Winter break is the perfect time to visit the restaurants of East Lansing, so last week, my friends and I took advantage of relaxed schedules and (relatively) ample parking and visited BAPS, a new-to-me Korean restaurant on the Buffalo Wild Wings block of Albert Avenue. I had already scoped out the menu online, but upon arrival, an unexpected lunch special menu threw me for a loop.
As a deeply budget-conscious person, lunch specials are almost impossible to resist. My ambitions to try something new left the building when I saw I could get a long-standing favorite, bibimbap, for $9. Bibimbap is a well-balanced dish consisting, in this instance, of marinated beef and stir-fried greens, carrots and zucchini served over rice and topped with a fried egg. You then add some of the kimchi served alongside, a healthy dose of gochujang (Korean chili paste) and proceed with enjoying myriad combinations of flavors and textures in every bite. BAPS’ bibimbap was a satisfying iteration of the Korean menu classic.
I kept finding myself bypassing my entrée, though, to get more of the dish my companions and I ordered to share: the japchae. If I’ve had this dish before, it certainly wasn’t memorable, but going forward, BAPS’ is the one that will be filed under japchae in my flavor Rolodex. It is composed of glass, or cellophane, noodles, which are made from sweet potato starch. The texture of the noodles is difficult to describe, and the best and most fitting adjective I can summon is “sproingy” — dangling and bouncing around from the end of your chopsticks, practically making a cartoonish spring sound effect. They have an addictive texture to which the delicious sauce clings, tasting of flame-broiled beef, green onions, sesame oil and sweet soy. My favorite element, though, was the wood ear mushrooms, which were toothsome, meaty and even more delectable than the shreds of actual meat. Fun fact: they are called that because they look like crinkly, little brown ears!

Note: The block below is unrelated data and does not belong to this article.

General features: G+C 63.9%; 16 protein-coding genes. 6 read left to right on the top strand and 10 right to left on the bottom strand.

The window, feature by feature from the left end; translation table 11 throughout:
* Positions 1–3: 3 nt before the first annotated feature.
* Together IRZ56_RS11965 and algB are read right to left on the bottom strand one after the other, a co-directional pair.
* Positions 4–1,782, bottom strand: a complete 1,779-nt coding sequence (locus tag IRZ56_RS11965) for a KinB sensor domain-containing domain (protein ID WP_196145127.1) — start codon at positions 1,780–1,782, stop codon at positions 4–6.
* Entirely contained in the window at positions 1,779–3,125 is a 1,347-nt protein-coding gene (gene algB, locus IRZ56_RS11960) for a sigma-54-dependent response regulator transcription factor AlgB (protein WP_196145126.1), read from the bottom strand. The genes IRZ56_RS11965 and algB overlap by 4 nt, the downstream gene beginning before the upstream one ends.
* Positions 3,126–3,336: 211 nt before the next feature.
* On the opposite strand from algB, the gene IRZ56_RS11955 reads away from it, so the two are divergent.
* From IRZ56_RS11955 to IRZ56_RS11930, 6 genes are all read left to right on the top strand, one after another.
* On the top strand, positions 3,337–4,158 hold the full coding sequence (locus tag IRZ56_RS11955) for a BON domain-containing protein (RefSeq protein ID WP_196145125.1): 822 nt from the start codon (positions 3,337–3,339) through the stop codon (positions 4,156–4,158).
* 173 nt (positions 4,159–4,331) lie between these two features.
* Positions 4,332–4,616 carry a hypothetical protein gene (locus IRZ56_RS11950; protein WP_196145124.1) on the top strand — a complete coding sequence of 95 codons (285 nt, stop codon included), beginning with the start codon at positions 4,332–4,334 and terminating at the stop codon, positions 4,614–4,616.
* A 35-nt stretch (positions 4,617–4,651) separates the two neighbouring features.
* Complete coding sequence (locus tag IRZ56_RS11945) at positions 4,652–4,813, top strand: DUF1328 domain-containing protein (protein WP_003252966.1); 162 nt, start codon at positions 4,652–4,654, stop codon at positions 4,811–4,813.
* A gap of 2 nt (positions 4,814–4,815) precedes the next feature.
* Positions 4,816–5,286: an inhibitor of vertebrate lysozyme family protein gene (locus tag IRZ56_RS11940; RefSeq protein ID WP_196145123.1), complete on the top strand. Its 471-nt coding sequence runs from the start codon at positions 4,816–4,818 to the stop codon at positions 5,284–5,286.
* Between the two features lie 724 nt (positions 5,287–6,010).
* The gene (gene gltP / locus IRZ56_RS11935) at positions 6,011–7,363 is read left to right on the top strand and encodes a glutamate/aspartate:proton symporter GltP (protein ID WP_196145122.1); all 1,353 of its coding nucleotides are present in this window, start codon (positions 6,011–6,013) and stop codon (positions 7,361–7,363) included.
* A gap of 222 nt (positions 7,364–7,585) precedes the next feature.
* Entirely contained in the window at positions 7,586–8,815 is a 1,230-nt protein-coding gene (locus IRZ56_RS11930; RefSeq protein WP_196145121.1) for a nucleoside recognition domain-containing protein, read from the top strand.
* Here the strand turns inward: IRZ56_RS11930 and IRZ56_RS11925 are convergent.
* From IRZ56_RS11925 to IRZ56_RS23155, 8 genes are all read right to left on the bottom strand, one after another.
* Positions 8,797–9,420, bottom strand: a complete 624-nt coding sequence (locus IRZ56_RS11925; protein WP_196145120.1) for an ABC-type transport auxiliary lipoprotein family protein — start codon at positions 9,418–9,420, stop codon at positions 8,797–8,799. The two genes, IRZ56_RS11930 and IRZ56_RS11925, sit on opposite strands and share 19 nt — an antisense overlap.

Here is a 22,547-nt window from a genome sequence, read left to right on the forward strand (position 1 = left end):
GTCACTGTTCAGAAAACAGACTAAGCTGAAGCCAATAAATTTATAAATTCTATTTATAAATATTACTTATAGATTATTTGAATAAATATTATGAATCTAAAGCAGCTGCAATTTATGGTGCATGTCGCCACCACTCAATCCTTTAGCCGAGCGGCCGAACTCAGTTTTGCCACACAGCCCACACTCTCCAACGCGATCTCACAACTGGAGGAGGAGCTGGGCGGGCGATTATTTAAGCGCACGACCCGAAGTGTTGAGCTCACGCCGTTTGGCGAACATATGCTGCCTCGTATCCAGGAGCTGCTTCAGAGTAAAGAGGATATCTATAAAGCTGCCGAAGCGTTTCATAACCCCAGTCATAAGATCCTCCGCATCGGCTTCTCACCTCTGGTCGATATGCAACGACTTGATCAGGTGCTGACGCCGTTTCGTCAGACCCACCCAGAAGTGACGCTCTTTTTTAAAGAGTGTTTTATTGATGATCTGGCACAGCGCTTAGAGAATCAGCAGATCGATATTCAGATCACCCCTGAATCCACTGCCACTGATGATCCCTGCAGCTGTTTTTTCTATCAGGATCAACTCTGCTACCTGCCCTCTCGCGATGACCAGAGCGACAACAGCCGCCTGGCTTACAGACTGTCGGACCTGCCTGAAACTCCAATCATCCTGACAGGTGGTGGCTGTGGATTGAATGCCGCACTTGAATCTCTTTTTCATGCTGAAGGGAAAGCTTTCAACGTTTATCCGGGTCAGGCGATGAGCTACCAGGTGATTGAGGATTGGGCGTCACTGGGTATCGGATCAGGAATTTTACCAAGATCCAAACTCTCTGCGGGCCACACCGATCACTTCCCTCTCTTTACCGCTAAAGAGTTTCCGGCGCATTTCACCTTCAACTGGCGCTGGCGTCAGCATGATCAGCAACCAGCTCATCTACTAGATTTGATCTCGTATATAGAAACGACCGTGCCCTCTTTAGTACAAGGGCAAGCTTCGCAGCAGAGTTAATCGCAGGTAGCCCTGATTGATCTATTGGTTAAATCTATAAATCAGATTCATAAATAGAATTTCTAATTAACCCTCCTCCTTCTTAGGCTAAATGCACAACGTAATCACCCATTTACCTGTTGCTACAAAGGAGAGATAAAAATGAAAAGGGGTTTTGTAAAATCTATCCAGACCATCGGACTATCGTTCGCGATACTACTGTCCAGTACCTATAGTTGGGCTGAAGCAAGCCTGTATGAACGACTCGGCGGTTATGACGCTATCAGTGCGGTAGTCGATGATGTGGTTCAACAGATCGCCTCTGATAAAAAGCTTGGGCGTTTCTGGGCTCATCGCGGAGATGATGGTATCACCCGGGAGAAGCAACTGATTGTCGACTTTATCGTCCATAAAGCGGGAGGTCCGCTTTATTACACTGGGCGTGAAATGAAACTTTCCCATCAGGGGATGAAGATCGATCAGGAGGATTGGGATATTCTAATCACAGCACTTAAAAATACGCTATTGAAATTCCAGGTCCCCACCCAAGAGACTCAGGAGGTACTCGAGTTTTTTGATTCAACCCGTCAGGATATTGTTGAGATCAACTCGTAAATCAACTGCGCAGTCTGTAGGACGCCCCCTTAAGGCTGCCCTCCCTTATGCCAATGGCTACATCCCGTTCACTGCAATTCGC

Though japchae is listed on the menu as an appetizer, it could definitely serve as a light lunch — one that leaves your senses stimulated and your sense of wonder piqued. I also enjoyed the house lemonade, a fizzy concoction that’s not too sweet but more honeyed than sour, filled with preserved lemon rinds. A meal of unexpected textures and preparations, it was the perfect way to begin a new year — hopefully, one brimming with even more delightful culinary discoveries.
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